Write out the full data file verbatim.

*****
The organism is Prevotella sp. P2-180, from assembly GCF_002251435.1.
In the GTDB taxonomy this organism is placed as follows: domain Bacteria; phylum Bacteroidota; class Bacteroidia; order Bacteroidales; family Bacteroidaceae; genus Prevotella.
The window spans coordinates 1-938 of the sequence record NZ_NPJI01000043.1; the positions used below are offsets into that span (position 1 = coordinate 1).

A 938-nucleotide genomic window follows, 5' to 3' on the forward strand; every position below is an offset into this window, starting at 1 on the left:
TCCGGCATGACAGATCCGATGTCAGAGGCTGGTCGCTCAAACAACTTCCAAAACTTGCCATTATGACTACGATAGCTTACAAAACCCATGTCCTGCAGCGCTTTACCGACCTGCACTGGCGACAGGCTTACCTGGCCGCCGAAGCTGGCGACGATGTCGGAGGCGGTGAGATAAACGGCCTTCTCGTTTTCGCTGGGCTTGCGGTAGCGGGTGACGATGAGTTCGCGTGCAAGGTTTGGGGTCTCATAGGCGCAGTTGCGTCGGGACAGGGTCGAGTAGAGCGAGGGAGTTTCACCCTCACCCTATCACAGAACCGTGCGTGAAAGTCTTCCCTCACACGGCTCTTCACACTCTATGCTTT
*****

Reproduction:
The organism is Prevotella sp. P2-180, from assembly GCF_002251435.1.
In the GTDB taxonomy this organism is placed as follows: domain Bacteria; phylum Bacteroidota; class Bacteroidia; order Bacteroidales; family Bacteroidaceae; genus Prevotella.
The window spans coordinates 1-938 of the sequence record NZ_NPJI01000043.1; the positions used below are offsets into that span (position 1 = coordinate 1).

A 938-nucleotide genomic window follows, 5' to 3' on the forward strand; every position below is an offset into this window, starting at 1 on the left:
TCCGGCATGACAGATCCGATGTCAGAGGCTGGTCGCTCAAACAACTTCCAAAACTTGCCATTATGACTACGATAGCTTACAAAACCCATGTCCTGCAGCGCTTTACCGACCTGCACTGGCGACAGGCTTACCTGGCCGCCGAAGCTGGCGACGATGTCGGAGGCGGTGAGATAAACGGCCTTCTCGTTTTCGCTGGGCTTGCGGTAGCGGGTGACGATGAGTTCGCGTGCAAGGTTTGGGGTCTCATAGGCGCAGTTGCGTCGGGACAGGGTCGAGTAGAGCGAGGGAGTTTCACCCTCACCCTATCACAGAACCGTGCGTGAAAGTCTTCCCTCACACGGCTCTTCACACTCTATGCTTT